Teach Your Kids Good Hygiene to Protect Them From Infections

It is the primary duty of parents to safeguard their children against illnesses. This can be done by adhering to preventive steps like hand washing

Published: 07th April 2016 05:19 AM  |   Last Updated: 07th April 2016 05:19 AM   |  A+A-

Teach Your

CHENNAI: As children are more prone to infectious diseases than adults, there is a need to inculcate good hygiene practices and also teach them benefits of a balanced diet to build their immunity and strength, according to experts.

One of the common but oft-missing hygiene practices is washing your hands, which is ironically the best way to prevent diarrhoea, cold, fever, typhoid and cholera. According to a UNICEF study, washing hands with soap, particularly after contact with excreta, can reduce diarrhoeal diseases by 40% and respiratory infections by 30%. Of course, parents must get their kids immunised as well.

“It was found that one of the major recurring factors for the illnesses is their underdeveloped immune system. It means the child’s body has not yet been able to build up a defence machanism to fend off germs, and infections, thus making them more vulnerable to the environmental threats and hazards. Vaccination will help strengthen this immune system,” says Dr Madhuri Prabu, neonatal pediatrician, Motherhood Hospital.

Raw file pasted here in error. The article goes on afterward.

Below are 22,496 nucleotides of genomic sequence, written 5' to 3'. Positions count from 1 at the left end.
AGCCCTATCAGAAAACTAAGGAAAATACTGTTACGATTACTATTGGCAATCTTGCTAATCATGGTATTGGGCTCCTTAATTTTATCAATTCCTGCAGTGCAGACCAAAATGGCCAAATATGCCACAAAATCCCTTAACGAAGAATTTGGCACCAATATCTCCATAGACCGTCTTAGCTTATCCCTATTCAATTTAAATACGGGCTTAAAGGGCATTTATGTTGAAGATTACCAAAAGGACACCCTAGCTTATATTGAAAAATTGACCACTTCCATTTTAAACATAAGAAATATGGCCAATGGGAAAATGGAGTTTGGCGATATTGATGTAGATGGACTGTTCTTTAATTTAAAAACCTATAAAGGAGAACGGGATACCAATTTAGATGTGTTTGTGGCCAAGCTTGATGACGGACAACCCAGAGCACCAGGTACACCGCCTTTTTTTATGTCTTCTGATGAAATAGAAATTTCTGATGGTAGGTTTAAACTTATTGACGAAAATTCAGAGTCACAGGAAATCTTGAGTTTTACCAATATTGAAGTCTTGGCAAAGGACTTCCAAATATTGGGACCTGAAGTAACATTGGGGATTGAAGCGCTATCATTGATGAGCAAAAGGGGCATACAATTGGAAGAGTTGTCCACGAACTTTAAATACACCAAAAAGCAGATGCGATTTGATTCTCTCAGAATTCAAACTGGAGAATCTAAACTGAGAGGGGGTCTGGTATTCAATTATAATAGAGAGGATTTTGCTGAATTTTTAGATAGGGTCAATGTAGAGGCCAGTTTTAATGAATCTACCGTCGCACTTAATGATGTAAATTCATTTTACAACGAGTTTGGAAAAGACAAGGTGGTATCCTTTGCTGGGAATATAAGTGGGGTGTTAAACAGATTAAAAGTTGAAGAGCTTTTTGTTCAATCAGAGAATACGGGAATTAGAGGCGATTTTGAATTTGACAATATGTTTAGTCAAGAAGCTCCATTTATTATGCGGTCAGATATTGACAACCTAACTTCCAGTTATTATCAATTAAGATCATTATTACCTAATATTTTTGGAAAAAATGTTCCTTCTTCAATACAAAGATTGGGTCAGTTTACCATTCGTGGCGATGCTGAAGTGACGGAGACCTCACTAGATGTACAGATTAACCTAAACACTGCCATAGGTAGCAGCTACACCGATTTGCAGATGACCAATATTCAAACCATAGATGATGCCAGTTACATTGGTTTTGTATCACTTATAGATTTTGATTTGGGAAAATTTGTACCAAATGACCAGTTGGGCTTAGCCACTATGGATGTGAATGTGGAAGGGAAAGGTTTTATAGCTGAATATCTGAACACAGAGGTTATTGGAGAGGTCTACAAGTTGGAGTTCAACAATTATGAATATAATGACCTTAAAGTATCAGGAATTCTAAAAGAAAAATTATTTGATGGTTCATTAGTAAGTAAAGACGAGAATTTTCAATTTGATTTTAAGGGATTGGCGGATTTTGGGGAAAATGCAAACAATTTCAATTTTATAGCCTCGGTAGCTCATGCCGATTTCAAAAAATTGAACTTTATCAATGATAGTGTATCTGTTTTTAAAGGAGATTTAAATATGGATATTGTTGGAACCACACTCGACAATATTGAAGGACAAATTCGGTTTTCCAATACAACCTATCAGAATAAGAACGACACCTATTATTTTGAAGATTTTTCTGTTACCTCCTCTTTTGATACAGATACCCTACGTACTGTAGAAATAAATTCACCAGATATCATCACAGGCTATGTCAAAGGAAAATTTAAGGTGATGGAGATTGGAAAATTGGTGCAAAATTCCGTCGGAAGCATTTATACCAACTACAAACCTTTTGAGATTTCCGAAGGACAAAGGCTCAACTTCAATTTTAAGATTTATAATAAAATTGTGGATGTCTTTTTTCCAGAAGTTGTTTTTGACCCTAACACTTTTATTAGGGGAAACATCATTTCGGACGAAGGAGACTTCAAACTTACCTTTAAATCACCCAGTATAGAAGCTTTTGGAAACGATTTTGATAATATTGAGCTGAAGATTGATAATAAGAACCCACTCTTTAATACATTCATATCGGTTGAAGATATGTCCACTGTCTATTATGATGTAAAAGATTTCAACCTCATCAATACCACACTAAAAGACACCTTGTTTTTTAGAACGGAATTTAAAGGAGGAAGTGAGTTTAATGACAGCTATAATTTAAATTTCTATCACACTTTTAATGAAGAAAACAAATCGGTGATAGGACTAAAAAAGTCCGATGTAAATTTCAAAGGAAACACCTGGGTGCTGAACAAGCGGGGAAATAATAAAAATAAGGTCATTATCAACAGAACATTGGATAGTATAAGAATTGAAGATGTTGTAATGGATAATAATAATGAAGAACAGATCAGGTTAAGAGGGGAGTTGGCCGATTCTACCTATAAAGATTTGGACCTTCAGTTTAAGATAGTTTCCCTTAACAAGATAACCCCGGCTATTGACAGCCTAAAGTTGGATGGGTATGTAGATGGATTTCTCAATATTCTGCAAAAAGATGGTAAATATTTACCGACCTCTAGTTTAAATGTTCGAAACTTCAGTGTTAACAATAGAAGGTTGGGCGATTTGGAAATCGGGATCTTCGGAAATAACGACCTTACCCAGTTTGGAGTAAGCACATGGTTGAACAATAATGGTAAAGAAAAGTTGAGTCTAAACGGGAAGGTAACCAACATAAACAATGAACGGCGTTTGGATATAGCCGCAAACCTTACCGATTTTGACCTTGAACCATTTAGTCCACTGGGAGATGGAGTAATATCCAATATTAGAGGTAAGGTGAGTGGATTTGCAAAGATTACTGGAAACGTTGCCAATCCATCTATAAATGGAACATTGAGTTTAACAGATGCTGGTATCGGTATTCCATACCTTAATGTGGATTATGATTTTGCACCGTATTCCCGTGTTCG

It is the primary duty of parents to protect the children from illnesses. This can be done by adhering to a well-laid down safety and preventive measures. Children are likely to be more exposed to germs because of their surroundings. They come in contact with germs-infected surfaces.

Also over a period of time, harmful germs have evolved, and have become more resistant to drugs. Children, with an underdeveloped immune system, cannot react appropriately to such new and stronger germs.

Global warming is also one of the reasons for illness in children. Researches indicate that certain illnesses such as dengue and malaria thrive more in wet and warm temperature. Since environmental factors also contribute to illness, following traditional hygiene routine is important.

There is a growing need for an all-inclusive hygiene routine that includes basic habits like hand-washing and having a bath at least twice a day. “Also eating hygienic food and taking boiled water will go a long way in keeping the children’s body healthy,” adds Dr Madhuri Prabu.

India Matters


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